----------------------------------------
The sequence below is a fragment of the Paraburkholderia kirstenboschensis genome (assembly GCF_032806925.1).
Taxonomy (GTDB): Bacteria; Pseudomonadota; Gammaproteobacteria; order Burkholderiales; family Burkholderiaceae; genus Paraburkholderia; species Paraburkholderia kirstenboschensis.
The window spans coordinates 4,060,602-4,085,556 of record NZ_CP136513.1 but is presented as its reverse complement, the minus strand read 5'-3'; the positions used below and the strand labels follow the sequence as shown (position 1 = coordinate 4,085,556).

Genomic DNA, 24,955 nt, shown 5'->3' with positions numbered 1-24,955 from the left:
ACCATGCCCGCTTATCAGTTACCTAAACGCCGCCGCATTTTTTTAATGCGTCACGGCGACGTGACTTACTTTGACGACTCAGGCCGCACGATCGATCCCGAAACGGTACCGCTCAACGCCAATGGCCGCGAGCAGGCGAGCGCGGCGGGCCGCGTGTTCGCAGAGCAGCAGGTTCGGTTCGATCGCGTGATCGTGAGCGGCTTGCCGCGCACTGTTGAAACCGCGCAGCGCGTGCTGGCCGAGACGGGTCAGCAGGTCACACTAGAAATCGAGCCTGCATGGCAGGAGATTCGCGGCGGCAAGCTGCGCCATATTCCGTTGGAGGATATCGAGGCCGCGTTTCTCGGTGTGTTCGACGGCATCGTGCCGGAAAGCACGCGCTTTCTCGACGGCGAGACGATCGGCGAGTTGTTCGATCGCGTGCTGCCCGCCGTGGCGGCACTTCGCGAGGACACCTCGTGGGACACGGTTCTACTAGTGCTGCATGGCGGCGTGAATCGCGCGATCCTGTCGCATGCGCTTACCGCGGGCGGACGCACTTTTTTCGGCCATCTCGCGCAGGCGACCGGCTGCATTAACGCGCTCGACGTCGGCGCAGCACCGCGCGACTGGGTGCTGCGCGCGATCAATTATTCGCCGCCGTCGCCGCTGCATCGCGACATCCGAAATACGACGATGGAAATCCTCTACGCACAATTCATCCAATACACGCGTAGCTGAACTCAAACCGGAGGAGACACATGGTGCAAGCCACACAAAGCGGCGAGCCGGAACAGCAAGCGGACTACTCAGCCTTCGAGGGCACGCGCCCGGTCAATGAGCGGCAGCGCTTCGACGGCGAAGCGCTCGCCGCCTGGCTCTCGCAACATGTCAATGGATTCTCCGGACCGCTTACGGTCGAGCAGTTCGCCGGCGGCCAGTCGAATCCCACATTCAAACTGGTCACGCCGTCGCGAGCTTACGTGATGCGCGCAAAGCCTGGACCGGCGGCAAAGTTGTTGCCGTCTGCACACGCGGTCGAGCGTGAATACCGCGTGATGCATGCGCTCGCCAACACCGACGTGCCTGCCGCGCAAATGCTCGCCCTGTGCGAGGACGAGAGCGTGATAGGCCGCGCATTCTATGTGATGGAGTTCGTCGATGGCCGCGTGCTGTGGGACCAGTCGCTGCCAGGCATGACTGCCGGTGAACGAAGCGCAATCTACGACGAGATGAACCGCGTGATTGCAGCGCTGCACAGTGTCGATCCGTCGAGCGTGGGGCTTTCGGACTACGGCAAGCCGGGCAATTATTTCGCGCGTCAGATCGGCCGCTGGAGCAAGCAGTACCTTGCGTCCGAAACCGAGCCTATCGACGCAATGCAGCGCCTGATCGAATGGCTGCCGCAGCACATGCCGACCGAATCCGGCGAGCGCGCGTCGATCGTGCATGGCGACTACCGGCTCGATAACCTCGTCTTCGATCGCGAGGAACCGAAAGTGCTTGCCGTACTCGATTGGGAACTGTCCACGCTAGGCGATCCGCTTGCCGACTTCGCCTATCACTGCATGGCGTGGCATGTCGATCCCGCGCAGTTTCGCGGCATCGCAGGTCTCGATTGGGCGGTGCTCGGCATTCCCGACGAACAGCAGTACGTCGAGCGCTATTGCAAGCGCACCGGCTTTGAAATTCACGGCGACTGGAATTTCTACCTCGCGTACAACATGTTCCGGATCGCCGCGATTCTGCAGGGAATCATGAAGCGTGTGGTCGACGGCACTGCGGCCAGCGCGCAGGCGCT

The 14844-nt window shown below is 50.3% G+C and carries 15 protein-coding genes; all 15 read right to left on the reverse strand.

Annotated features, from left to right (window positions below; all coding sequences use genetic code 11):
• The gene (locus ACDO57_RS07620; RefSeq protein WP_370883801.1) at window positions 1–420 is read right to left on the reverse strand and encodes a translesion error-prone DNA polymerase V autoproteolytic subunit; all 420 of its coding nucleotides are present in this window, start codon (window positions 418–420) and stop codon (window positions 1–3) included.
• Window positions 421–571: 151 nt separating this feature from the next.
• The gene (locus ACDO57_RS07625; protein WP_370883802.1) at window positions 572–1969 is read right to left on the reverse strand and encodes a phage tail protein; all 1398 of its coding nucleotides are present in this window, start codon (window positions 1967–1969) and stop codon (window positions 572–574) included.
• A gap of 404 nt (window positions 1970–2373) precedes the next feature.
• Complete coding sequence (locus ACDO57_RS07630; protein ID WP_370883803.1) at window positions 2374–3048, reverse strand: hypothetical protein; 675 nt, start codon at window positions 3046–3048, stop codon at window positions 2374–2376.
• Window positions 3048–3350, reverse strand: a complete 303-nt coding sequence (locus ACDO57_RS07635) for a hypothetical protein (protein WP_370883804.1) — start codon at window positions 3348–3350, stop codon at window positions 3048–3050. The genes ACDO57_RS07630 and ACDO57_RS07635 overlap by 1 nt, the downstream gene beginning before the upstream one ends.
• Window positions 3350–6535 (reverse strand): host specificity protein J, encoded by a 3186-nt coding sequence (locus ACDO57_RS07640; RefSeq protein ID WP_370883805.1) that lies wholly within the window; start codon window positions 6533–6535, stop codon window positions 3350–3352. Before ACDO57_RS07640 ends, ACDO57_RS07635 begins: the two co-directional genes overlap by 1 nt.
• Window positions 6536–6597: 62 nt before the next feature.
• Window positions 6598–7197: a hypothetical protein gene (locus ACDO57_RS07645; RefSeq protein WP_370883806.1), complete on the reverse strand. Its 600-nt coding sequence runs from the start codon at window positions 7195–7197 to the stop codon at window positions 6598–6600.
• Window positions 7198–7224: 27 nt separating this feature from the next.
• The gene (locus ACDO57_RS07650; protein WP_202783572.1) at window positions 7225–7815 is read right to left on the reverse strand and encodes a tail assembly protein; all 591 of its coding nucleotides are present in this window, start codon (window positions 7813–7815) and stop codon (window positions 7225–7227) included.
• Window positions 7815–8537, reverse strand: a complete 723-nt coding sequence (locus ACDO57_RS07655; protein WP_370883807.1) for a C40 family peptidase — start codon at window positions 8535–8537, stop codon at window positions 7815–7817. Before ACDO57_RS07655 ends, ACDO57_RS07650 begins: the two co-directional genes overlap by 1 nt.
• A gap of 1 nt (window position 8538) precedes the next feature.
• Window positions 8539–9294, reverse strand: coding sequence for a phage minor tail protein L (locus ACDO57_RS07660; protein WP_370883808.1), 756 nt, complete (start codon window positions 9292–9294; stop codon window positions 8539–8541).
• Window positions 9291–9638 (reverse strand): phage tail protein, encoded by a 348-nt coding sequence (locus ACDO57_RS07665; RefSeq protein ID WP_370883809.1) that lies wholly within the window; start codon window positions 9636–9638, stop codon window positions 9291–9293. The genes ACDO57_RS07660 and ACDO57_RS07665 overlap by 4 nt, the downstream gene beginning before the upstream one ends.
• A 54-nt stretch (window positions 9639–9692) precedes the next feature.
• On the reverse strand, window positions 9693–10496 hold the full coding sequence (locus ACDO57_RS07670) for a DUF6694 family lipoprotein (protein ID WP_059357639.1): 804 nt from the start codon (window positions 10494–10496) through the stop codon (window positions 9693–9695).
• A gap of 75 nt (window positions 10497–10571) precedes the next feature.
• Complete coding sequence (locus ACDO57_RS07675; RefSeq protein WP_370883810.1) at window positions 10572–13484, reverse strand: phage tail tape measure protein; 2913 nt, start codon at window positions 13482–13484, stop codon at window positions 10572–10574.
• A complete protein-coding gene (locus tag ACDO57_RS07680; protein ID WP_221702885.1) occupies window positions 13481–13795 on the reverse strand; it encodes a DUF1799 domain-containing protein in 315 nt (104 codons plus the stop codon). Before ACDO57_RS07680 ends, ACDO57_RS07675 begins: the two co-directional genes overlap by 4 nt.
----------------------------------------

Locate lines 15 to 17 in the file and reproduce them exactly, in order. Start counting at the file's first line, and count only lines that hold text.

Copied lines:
• Window positions 6536–6597: 62 nt before the next feature.
• Window positions 6598–7197: a hypothetical protein gene (locus ACDO57_RS07645; RefSeq protein WP_370883806.1), complete on the reverse strand. Its 600-nt coding sequence runs from the start codon at window positions 7195–7197 to the stop codon at window positions 6598–6600.
• Window positions 7198–7224: 27 nt separating this feature from the next.